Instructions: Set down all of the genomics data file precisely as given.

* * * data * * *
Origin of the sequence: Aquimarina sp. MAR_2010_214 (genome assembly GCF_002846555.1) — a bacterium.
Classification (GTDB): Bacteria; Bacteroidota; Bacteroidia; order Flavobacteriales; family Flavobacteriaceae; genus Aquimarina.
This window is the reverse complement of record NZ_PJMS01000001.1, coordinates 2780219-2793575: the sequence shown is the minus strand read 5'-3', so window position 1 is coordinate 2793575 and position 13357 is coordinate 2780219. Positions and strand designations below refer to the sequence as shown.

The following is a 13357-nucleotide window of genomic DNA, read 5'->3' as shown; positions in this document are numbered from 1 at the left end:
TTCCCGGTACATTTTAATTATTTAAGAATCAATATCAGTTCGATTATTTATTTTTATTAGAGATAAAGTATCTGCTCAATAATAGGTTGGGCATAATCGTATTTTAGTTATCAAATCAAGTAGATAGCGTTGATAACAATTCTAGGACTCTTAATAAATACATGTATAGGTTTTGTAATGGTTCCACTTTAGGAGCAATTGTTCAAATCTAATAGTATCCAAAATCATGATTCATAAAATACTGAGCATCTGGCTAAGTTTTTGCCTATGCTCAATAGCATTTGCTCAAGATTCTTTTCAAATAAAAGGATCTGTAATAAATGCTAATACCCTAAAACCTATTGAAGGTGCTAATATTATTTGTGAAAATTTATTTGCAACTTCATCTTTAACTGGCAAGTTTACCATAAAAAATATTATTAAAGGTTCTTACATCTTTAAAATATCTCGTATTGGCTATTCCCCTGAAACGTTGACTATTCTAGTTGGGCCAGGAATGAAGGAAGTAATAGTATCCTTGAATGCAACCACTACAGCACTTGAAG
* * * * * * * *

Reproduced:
Origin of the sequence: Aquimarina sp. MAR_2010_214 (genome assembly GCF_002846555.1) — a bacterium.
Classification (GTDB): Bacteria; Bacteroidota; Bacteroidia; order Flavobacteriales; family Flavobacteriaceae; genus Aquimarina.
This window is the reverse complement of record NZ_PJMS01000001.1, coordinates 2780219-2793575: the sequence shown is the minus strand read 5'-3', so window position 1 is coordinate 2793575 and position 13357 is coordinate 2780219. Positions and strand designations below refer to the sequence as shown.

The following is a 13357-nucleotide window of genomic DNA, read 5'->3' as shown; positions in this document are numbered from 1 at the left end:
TTCCCGGTACATTTTAATTATTTAAGAATCAATATCAGTTCGATTATTTATTTTTATTAGAGATAAAGTATCTGCTCAATAATAGGTTGGGCATAATCGTATTTTAGTTATCAAATCAAGTAGATAGCGTTGATAACAATTCTAGGACTCTTAATAAATACATGTATAGGTTTTGTAATGGTTCCACTTTAGGAGCAATTGTTCAAATCTAATAGTATCCAAAATCATGATTCATAAAATACTGAGCATCTGGCTAAGTTTTTGCCTATGCTCAATAGCATTTGCTCAAGATTCTTTTCAAATAAAAGGATCTGTAATAAATGCTAATACCCTAAAACCTATTGAAGGTGCTAATATTATTTGTGAAAATTTATTTGCAACTTCATCTTTAACTGGCAAGTTTACCATAAAAAATATTATTAAAGGTTCTTACATCTTTAAAATATCTCGTATTGGCTATTCCCCTGAAACGTTGACTATTCTAGTTGGGCCAGGAATGAAGGAAGTAATAGTATCCTTGAATGCAACCACTACAGCACTTGAAG